Hotel and restaurant in town. The lemon-yellow facade of the Casa da Calçada hints at the sunny stay that awaits at this hotel. Situated in the heart of the town of Amarante, between the bustle of Porto and the sun-dappled countryside of the Douro Valley, both less than an hour away, this building dating back to the 16th century, with its golden baroque interiors, is a favourite with those who love beauty, golf, great wine and gastronomy. Nearby you find a splendid 18-hole golf course. The hotel also produces “Vinho Verde” wines, and on-site activities include a tour of the region’s best wine “quintas” that will ensure that you never forget the differences between Tawny, Ruby, White or Vintage Port. ... Learn moreless
The palace of the counts of Vila Real is worth visiting, both for its interiors and its splendid gardens. This baroque-style palace was built in the first half of the 18th century. Upstairs, a nice little museum holds some copper engravings by Fragonard. A chapel and a cellar complete the group of buildings. I am well acquainted with Count Fernando de Albuquerque, who lives in the palace and supplies his grapes to the Rozès company. Each year, I go to the palace for the ceremony for the Dom Diniz prize, one of the country’s most prestigious literary prizes.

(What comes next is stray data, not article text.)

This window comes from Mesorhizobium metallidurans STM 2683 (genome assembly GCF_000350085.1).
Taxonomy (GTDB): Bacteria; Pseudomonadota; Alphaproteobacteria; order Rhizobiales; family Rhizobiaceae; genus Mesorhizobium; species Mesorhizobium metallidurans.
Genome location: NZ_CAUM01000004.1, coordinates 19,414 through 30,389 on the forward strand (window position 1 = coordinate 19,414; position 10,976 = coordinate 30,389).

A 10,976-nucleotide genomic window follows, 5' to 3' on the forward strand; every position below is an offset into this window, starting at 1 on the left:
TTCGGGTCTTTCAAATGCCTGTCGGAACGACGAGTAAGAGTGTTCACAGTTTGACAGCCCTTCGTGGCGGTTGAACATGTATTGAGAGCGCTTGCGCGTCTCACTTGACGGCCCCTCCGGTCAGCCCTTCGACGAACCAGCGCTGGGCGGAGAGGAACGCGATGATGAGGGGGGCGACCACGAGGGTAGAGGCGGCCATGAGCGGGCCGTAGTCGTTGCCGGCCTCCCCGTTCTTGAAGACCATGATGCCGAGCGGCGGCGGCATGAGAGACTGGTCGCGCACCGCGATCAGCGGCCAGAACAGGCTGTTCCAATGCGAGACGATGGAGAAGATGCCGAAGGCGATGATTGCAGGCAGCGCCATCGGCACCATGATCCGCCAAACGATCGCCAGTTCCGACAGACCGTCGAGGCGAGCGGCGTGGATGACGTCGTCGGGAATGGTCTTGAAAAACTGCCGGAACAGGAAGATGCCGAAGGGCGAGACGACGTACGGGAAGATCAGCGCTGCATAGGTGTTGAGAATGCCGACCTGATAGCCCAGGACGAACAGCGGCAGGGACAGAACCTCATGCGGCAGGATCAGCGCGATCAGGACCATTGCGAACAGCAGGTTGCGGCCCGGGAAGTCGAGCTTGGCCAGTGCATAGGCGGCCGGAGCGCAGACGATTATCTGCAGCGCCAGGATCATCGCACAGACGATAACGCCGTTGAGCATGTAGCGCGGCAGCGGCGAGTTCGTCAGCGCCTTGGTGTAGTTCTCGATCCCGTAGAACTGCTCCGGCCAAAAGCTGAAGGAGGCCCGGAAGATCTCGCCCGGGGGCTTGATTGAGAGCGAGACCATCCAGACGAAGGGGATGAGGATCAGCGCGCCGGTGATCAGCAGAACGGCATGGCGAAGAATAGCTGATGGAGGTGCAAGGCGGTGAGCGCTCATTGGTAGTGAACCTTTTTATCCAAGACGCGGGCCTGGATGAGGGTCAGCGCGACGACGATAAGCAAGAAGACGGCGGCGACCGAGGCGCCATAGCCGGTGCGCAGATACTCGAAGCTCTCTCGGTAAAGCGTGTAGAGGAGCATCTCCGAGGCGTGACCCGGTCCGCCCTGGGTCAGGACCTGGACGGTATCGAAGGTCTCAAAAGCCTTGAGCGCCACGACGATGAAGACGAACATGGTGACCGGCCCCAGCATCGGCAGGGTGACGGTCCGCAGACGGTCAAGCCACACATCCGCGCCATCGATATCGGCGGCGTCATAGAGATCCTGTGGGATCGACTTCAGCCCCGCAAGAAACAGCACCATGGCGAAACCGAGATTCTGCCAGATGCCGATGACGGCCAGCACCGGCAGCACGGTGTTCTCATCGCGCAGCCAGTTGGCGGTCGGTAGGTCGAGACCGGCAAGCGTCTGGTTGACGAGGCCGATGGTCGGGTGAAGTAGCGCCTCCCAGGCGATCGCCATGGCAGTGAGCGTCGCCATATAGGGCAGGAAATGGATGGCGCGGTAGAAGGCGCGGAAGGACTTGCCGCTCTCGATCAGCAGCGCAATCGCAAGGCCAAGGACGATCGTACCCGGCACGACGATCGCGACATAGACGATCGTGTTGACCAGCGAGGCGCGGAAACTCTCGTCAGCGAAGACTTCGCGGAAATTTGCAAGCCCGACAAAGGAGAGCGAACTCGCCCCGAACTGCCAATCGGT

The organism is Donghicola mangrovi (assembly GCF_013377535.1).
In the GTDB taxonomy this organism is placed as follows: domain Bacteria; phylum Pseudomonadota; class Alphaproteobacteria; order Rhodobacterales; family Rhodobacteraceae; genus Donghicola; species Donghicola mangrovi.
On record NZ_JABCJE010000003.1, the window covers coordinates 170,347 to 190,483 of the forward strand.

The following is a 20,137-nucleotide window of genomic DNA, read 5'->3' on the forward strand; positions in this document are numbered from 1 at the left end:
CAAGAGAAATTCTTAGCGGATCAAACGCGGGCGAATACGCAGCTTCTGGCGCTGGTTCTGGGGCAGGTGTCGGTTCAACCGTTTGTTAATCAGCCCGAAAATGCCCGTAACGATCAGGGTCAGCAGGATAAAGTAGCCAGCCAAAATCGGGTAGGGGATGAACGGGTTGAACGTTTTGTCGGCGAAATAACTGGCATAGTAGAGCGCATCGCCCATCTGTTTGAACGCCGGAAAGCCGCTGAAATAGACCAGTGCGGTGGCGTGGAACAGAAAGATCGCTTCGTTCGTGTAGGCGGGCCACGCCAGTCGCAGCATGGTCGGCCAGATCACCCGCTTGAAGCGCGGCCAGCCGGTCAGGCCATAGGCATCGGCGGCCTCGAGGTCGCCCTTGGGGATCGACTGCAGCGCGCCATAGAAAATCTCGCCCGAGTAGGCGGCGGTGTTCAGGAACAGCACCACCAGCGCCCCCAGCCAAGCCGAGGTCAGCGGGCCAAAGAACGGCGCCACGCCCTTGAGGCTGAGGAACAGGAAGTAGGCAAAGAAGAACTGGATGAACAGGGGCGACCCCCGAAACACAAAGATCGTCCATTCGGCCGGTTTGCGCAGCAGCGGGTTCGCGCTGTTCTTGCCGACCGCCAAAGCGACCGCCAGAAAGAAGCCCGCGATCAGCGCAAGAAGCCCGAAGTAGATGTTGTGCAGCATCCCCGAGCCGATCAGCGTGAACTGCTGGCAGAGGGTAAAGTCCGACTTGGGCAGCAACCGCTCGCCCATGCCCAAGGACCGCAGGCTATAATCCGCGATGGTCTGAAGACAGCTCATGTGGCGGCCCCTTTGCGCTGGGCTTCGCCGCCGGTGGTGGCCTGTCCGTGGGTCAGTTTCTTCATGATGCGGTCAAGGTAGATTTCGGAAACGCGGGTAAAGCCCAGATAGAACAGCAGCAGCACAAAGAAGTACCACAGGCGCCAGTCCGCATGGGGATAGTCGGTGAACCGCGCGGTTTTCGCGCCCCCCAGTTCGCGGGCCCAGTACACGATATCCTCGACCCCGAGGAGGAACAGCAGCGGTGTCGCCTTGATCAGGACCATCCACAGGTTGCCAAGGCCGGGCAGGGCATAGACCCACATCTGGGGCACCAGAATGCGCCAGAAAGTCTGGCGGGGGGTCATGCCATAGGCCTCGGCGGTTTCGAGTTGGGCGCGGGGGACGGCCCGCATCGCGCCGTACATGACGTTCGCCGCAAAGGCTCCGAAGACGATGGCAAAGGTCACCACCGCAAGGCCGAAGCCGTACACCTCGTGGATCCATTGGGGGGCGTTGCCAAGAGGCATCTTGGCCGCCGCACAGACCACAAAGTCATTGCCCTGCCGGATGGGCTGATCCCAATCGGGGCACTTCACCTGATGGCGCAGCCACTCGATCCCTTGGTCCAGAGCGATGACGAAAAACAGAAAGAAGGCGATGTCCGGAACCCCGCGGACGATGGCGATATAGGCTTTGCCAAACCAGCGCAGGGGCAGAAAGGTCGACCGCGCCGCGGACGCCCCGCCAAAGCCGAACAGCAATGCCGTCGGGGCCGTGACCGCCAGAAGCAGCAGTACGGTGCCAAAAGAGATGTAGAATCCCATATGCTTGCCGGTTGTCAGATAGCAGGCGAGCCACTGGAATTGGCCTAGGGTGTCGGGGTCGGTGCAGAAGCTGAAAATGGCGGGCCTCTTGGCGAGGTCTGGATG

Located on Travessa Branca Martinho, in Peso da Regua, the family restaurant Cacho d’Oiro becomes my "canteen" as soon as the grape harvest begins. I have lunch there nearly every day with my friends. The menu boasts some 40 dishes but I almost always choose their octopus fillets, which are quite simply delicious! From time to time I also drop in for a glass of wine at Castas e Pratos, a tapas bar located in Régua train station. In a very pleasant setting, it offers a fine selection of wines produced in the valley, smoked meat and good cheeses.
Built in 1944, this immense art deco building is the administrative headquarters of the Association of Wine Growers of the Douro Region. Stop to admire the five gigantic chandeliers and the magnificent modern stained-glass windows, produced by the artist Lino Antonio, which tell the story of the wine making process. Peso da Régua has long been considered the gateway to the vineyards. This is where the isolated quintas loaded their wine barrels bound for Porto. The very opulent Casa do Douro is above all a reminder that Douro’s 45,000 hectares of vineyard are divided between some 30,000 winemakers… So many small producers, each creating their own wines.
My grandfather was the mayor of the small neighbouring town of Pinhão. We often had family picnics in the woods around the Lamego shrine. The two monumental flights of steps, 686 in all, were at that time a pilgrimage site. Although we were children, we knew very well that we couldn’t run up and down the steps. You still saw women, dressed in black, climbing the steps one-by-one on their knees. As impressive as they are, for me, these steps remain a place of suffering.